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Criticism of Mormonism/Books/One Nation Under Gods/Use of sources/Brigham as President of the United States
Brigham Young as President of the United States?
|Ettie V. Smith||
A FairMormon Analysis of: One Nation Under Gods, a work by author: Richard Abanes
|Church and state all one now|
One Nation under Gods, page 223 (hardback and paperback)
- "[Brigham] also believed that one day soon he 'would himself become president of the United States, or dictate who should be president.'"
Endnote 95, page 554 (hardback); page 552 (paperback)
- Hubert Howe Bancroft, History of Utah, 1540-1886, 505.
Question: Did Brigham Young believe that he would one day become president of the United States?
Hubert Howe Bancroft reports a prophecy made by Brigham Young in 1847, but provides no sources
Bancroft states that Brigham believed that one day soon he would himself become president of the United States, or that he would be able to dictate who should become the president. 
Hubert Howe Bancroft reports a prophecy made by Brigham Young in 1847. He provides no sources, so it is difficult to assess Brigham's possible meaning from Bancroft's report.  However, Heber C. Kimball spoke in 1856 with Brigham present, and we can perhaps see what Brigham intended:
The Church and kingdom to which we belong will become the kingdom of our God and his Christ, and brother Brigham Young will become President of the United States....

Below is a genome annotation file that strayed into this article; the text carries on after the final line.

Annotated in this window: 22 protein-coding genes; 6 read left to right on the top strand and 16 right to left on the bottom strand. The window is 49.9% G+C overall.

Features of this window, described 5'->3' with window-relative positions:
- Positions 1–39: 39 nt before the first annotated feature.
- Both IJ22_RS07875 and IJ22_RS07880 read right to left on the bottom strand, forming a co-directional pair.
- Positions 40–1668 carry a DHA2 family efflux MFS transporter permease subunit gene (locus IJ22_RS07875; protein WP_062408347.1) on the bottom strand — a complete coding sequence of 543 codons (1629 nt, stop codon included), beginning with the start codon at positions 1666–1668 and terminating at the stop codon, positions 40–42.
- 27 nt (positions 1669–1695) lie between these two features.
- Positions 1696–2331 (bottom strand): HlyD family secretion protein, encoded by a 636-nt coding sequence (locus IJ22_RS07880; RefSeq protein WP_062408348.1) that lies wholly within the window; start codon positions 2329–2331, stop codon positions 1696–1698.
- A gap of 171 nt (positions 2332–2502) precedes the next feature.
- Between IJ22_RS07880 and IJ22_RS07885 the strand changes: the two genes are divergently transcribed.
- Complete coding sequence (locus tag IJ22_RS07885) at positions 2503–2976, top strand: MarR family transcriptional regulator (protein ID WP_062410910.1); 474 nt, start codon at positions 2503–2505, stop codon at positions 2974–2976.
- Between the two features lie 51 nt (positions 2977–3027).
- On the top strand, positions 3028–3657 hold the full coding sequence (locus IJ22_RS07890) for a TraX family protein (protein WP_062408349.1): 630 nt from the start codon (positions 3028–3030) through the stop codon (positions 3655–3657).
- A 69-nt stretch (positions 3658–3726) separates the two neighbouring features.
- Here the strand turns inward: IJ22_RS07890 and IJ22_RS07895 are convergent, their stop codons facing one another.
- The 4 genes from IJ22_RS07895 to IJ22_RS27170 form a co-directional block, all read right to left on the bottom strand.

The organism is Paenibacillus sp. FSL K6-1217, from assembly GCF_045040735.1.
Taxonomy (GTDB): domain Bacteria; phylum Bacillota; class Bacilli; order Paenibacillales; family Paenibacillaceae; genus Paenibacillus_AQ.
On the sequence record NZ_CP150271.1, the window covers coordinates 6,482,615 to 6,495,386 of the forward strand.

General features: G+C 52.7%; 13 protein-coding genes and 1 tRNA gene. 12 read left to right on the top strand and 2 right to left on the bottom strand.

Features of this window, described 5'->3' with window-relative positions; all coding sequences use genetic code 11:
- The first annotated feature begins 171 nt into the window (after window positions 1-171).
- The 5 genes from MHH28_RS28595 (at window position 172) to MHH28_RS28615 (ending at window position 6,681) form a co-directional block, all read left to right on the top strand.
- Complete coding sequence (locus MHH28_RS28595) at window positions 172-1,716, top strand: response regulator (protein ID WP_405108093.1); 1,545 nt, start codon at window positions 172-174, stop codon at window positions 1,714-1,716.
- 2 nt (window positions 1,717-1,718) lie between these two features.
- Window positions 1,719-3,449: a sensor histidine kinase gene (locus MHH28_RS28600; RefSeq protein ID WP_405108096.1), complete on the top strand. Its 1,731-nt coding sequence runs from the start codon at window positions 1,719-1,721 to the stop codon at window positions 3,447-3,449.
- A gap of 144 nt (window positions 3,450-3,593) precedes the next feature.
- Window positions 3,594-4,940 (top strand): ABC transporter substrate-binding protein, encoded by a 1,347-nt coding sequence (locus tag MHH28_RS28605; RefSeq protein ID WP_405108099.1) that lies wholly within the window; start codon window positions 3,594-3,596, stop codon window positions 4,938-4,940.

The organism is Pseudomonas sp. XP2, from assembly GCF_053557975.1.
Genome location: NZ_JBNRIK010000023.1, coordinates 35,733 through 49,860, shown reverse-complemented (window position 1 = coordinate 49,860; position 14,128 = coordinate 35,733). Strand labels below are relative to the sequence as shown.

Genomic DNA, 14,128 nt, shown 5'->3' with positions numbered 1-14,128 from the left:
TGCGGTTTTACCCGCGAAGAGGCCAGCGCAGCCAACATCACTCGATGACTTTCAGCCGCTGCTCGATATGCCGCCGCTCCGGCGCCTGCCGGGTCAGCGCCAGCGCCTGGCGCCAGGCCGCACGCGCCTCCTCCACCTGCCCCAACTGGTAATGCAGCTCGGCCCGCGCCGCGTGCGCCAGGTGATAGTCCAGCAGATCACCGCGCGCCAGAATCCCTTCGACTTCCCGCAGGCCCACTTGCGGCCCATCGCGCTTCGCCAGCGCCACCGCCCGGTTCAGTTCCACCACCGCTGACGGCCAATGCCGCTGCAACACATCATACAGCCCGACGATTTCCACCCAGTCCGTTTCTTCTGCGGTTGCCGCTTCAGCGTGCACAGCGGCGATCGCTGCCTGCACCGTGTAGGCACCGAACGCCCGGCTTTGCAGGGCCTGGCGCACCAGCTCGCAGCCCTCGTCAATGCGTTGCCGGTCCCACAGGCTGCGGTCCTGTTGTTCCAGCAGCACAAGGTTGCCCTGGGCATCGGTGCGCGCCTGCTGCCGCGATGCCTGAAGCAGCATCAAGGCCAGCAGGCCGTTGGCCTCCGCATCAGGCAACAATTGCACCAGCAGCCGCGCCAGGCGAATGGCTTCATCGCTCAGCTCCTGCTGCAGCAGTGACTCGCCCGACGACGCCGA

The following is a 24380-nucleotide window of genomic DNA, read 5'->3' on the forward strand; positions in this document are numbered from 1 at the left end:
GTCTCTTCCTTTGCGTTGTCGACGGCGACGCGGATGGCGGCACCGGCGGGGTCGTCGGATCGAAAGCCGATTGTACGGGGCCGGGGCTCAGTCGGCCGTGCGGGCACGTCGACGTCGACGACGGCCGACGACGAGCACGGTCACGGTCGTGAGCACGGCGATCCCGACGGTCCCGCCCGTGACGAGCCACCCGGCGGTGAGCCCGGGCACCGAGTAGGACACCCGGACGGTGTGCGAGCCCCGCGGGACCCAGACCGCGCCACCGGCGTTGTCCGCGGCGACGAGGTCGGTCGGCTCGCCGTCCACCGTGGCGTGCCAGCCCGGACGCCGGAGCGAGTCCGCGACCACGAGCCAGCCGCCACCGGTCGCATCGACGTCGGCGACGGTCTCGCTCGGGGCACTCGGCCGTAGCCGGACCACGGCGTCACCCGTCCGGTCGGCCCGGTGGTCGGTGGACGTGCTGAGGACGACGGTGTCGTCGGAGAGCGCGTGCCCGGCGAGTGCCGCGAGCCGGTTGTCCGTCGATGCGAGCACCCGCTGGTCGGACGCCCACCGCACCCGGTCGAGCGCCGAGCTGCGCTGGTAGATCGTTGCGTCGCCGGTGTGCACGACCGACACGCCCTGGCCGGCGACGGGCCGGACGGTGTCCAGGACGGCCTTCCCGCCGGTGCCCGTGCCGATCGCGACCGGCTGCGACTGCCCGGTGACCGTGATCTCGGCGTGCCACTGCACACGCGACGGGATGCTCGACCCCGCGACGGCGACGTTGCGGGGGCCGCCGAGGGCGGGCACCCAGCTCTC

And I tell you he will be something more; but we do not now want to give him the name: but he is called and ordained to a far greater station than that, and he is foreordained to take that station, and he has got it; and I am Vice-President, and brother Wells is the Secretary of the Interior—yes, and of all the armies in the flesh.
You don't believe that; but I can tell you it is one of the smallest things that I can think of. You may think that I am joking; but I am perfectly willing that brother Long should write every word of it; for I can see it, just as naturally as I see the earth and the productions thereof. 
Critics of Mormonism usually make it appear that this is a desire or plan on behalf of Brigham Young to acquire secular political power. However, the Israelites did nothing to destroy or battle the Egyptians, they simply obeyed God and God protected and defended them. This fits in well with the apocalyptic view which Heber and Brigham seem to share of Brigham's future leadership in a divine, temporal kingdom of God on earth. But this is no more than the faithful have always anticipated:
To him that overcometh will I grant to sit with me in my throne, even as I also overcame, and am set down with my Father in his throne....And I saw thrones, and they sat upon them, and judgment was given unto them....(Revelation 3:21, Revelation 20:4).
Heber C. Kimball does not foresee Brigham Young or other Church leaders ascending to power in the traditional way